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Just a few months ago in March 2015, we saw the then Coalition Government introduce a hike in court fees. Despite widespread criticism from the Judiciary and court users, the Ministry of Justice (MOJ) under the new Conservative Government has announced proposals to increase court fees even further.

Under the newly introduced “enhanced fee” system, the upfront issue fee amounts to 5% of the value of the claim, with an upper cap of £10,000. Whilst at first sight this may not sound drastic, a closer inspection reveals otherwise. For example, the fee for a claim with a value of £190,000 has increased by a stark 622%. The MOJ’s recent proposals set to increase the £10,000 cap to ‘at least’ £20,000. They also call for a general 10% uplift to all other fees in civil proceedings. Landlords with possession claims will be particularly hard hit with a fee increase of 26% to £355.

These changes are expected to generate an estimated £120 million per annum and form part of proposals to modernise the court system and increase efficiency. However, the front-loading of costs could be counterproductive. Potential litigants may look at alternatives to issuing court proceedings which could ultimately reduce the revenue generated by fees. This has certainly been the case following the introduction of employment tribunal fees, with a stark 70% fall in claims between 2013 and 2014.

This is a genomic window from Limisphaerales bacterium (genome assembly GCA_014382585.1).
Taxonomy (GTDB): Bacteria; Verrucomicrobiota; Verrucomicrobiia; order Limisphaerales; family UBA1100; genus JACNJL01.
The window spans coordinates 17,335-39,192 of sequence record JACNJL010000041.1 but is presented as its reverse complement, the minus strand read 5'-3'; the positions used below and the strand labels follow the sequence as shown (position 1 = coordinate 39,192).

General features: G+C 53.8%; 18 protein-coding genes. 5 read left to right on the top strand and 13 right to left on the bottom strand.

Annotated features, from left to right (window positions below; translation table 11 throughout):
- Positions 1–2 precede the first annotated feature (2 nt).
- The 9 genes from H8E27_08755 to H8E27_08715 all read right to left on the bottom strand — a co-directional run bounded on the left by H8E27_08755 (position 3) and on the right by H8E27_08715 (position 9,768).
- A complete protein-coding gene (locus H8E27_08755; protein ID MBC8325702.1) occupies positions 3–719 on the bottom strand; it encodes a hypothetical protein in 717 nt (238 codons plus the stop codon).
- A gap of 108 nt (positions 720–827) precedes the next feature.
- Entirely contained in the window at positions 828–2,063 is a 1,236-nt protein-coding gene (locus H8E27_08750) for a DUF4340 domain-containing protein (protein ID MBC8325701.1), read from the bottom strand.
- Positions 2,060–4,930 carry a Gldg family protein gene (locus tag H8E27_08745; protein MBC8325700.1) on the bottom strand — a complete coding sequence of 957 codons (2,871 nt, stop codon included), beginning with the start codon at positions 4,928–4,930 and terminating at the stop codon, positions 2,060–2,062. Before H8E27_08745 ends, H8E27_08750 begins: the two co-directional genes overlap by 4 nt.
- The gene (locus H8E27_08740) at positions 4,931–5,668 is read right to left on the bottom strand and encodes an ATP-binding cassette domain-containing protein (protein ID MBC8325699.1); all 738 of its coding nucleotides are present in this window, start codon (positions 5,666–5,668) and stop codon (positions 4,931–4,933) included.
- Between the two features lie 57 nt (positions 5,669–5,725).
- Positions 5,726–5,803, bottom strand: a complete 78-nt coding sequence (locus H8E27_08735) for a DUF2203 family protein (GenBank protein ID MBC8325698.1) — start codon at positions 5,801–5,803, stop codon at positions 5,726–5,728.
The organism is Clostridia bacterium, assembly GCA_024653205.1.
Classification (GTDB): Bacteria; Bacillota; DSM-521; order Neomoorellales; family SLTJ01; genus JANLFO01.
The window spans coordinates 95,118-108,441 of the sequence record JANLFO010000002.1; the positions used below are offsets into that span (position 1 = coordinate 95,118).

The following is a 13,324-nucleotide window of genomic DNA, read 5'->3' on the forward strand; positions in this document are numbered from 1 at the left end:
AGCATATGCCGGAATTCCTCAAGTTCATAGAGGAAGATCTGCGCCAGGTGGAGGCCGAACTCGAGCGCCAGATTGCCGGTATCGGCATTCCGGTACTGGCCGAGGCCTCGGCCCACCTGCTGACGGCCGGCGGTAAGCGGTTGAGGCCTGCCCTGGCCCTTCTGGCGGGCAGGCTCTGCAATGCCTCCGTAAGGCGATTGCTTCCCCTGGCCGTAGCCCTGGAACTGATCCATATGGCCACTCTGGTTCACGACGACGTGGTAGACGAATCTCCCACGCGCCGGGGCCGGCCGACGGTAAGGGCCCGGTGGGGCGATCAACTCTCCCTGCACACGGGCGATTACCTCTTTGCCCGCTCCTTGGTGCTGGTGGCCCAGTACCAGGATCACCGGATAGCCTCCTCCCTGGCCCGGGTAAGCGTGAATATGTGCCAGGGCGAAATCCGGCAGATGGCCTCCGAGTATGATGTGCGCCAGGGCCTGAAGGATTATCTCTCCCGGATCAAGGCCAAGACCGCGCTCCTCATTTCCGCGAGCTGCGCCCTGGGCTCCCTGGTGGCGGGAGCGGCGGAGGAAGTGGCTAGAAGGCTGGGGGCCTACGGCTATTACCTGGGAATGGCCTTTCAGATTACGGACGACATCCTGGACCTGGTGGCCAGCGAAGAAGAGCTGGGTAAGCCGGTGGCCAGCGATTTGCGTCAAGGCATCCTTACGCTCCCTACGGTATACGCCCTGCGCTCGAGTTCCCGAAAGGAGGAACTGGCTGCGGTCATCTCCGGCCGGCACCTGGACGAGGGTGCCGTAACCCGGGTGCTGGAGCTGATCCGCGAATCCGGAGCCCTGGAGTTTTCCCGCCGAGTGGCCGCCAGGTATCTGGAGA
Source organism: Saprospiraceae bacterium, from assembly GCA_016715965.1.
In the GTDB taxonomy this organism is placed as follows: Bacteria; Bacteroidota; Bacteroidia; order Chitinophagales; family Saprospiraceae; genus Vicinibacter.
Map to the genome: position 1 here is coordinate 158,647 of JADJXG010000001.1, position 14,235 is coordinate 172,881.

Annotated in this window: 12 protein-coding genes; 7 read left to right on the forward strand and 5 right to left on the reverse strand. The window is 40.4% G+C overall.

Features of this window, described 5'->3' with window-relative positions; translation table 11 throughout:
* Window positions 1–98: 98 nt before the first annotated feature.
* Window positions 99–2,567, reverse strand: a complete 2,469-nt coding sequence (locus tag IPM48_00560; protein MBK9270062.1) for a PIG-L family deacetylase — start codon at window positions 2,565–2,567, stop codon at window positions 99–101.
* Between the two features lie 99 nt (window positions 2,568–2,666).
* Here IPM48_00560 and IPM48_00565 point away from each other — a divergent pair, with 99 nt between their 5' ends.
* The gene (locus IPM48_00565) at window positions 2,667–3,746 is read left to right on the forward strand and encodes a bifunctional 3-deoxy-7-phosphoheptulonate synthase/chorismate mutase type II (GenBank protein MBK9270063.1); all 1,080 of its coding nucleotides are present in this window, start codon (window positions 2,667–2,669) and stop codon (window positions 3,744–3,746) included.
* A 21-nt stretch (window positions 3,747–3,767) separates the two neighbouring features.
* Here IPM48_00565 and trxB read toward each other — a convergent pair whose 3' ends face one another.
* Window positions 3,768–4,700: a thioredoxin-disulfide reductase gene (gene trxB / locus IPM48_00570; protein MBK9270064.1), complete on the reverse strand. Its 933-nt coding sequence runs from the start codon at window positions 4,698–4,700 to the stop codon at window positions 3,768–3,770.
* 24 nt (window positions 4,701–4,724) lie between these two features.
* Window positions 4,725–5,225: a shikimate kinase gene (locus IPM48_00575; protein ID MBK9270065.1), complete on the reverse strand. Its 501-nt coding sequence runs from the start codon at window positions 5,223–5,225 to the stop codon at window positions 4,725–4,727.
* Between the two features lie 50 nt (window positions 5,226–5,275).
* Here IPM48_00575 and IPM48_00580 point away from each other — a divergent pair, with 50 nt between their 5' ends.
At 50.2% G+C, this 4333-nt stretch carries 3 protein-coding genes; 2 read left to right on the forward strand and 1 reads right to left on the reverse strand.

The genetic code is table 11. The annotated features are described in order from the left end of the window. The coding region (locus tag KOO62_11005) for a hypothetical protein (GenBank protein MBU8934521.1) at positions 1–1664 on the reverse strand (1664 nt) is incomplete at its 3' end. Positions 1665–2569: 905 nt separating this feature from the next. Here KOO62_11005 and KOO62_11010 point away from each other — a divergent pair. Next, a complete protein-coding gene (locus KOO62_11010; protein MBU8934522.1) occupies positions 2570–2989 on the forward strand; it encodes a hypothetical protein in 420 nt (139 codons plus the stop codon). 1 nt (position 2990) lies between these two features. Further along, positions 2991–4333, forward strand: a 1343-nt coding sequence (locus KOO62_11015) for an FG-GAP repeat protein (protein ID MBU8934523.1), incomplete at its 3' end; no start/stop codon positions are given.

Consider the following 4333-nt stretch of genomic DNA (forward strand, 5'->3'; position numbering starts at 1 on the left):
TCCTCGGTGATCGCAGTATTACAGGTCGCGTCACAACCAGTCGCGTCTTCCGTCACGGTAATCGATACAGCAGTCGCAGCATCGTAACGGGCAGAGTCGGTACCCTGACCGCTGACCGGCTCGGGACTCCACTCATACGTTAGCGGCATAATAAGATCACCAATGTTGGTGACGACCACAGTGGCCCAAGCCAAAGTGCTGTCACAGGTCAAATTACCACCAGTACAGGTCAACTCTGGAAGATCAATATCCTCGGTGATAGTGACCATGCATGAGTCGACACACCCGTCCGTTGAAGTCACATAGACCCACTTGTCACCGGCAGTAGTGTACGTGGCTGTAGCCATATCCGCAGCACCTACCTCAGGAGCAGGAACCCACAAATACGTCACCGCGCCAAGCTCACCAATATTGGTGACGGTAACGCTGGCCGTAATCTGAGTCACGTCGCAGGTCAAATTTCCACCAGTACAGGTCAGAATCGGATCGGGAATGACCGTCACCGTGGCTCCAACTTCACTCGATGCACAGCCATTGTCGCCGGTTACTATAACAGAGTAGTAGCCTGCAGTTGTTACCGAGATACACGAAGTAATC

The impact on access to justice and damage to the UK’s international competitiveness as a centre for dispute resolution is yet to be seen. The new proposals come just as the House of Commons Justice Committee announces plans to commence an inquiry into exactly that.   The deadline for written submissions is 30 September 2015 and its findings will be eagerly awaited. That said, the Government has in the past shown little willingness to back down on plans even in the face of widespread criticism, particularly from the Judiciary.

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